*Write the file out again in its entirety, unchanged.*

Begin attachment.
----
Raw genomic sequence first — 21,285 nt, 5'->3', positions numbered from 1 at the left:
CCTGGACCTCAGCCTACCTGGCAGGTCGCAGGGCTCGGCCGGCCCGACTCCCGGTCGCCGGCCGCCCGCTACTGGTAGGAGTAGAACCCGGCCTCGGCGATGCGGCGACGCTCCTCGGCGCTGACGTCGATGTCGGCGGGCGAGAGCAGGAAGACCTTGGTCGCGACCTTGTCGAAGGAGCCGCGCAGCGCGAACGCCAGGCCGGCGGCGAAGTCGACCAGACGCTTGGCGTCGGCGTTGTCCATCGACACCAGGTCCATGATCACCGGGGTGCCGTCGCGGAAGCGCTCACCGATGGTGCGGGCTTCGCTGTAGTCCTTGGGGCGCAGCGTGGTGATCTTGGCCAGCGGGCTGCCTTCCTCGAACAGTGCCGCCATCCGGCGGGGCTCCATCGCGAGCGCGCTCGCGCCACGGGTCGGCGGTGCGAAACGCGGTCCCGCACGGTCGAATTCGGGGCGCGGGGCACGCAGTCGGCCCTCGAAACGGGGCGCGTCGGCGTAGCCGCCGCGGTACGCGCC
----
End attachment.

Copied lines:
Raw genomic sequence first — 21,285 nt, 5'->3', positions numbered from 1 at the left:
CCTGGACCTCAGCCTACCTGGCAGGTCGCAGGGCTCGGCCGGCCCGACTCCCGGTCGCCGGCCGCCCGCTACTGGTAGGAGTAGAACCCGGCCTCGGCGATGCGGCGACGCTCCTCGGCGCTGACGTCGATGTCGGCGGGCGAGAGCAGGAAGACCTTGGTCGCGACCTTGTCGAAGGAGCCGCGCAGCGCGAACGCCAGGCCGGCGGCGAAGTCGACCAGACGCTTGGCGTCGGCGTTGTCCATCGACACCAGGTCCATGATCACCGGGGTGCCGTCGCGGAAGCGCTCACCGATGGTGCGGGCTTCGCTGTAGTCCTTGGGGCGCAGCGTGGTGATCTTGGCCAGCGGGCTGCCTTCCTCGAACAGTGCCGCCATCCGGCGGGGCTCCATCGCGAGCGCGCTCGCGCCACGGGTCGGCGGTGCGAAACGCGGTCCCGCACGGTCGAATTCGGGGCGCGGGGCACGCAGTCGGCCCTCGAAACGGGGCGCGTCGGCGTAGCCGCCGCGGTACGCGCC